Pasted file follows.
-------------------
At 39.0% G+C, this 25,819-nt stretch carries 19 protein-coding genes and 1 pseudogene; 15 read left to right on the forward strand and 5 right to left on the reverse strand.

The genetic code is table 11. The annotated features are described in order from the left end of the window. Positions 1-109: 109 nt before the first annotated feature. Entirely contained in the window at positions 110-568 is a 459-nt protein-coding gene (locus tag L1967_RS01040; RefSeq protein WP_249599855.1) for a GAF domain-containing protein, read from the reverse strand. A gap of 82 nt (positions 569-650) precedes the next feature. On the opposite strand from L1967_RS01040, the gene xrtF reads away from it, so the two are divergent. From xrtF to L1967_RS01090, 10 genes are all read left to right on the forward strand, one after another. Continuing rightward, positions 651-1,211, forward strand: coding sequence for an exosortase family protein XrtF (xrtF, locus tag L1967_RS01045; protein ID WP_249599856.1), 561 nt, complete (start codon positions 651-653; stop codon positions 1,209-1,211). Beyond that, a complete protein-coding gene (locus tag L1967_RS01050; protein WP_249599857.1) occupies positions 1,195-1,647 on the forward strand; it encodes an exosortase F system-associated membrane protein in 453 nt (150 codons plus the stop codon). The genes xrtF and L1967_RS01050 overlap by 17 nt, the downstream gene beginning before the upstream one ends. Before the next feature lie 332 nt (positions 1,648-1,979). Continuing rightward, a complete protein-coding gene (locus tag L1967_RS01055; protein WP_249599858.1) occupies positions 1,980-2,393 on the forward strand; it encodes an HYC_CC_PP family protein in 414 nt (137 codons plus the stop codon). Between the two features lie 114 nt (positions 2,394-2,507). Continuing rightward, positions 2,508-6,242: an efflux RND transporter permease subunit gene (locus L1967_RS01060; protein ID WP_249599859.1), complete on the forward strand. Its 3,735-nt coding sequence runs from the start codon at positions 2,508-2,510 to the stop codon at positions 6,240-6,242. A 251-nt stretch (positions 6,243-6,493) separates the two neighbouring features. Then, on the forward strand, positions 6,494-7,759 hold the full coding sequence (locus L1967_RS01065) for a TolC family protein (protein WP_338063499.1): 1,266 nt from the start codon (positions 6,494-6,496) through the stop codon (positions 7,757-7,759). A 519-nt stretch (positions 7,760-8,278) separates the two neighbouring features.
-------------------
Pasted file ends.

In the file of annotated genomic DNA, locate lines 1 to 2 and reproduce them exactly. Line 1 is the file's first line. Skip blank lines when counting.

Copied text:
At 39.0% G+C, this 25,819-nt stretch carries 19 protein-coding genes and 1 pseudogene; 15 read left to right on the forward strand and 5 right to left on the reverse strand.

The genetic code is table 11. The annotated features are described in order from the left end of the window. Positions 1-109: 109 nt before the first annotated feature. Entirely contained in the window at positions 110-568 is a 459-nt protein-coding gene (locus tag L1967_RS01040; RefSeq protein WP_249599855.1) for a GAF domain-containing protein, read from the reverse strand. A gap of 82 nt (positions 569-650) precedes the next feature. On the opposite strand from L1967_RS01040, the gene xrtF reads away from it, so the two are divergent. From xrtF to L1967_RS01090, 10 genes are all read left to right on the forward strand, one after another. Continuing rightward, positions 651-1,211, forward strand: coding sequence for an exosortase family protein XrtF (xrtF, locus tag L1967_RS01045; protein ID WP_249599856.1), 561 nt, complete (start codon positions 651-653; stop codon positions 1,209-1,211). Beyond that, a complete protein-coding gene (locus tag L1967_RS01050; protein WP_249599857.1) occupies positions 1,195-1,647 on the forward strand; it encodes an exosortase F system-associated membrane protein in 453 nt (150 codons plus the stop codon). The genes xrtF and L1967_RS01050 overlap by 17 nt, the downstream gene beginning before the upstream one ends. Before the next feature lie 332 nt (positions 1,648-1,979). Continuing rightward, a complete protein-coding gene (locus tag L1967_RS01055; protein WP_249599858.1) occupies positions 1,980-2,393 on the forward strand; it encodes an HYC_CC_PP family protein in 414 nt (137 codons plus the stop codon). Between the two features lie 114 nt (positions 2,394-2,507). Continuing rightward, positions 2,508-6,242: an efflux RND transporter permease subunit gene (locus L1967_RS01060; protein ID WP_249599859.1), complete on the forward strand. Its 3,735-nt coding sequence runs from the start codon at positions 2,508-2,510 to the stop codon at positions 6,240-6,242. A 251-nt stretch (positions 6,243-6,493) separates the two neighbouring features. Then, on the forward strand, positions 6,494-7,759 hold the full coding sequence (locus L1967_RS01065) for a TolC family protein (protein WP_338063499.1): 1,266 nt from the start codon (positions 6,494-6,496) through the stop codon (positions 7,757-7,759). A 519-nt stretch (positions 7,760-8,278) separates the two neighbouring features.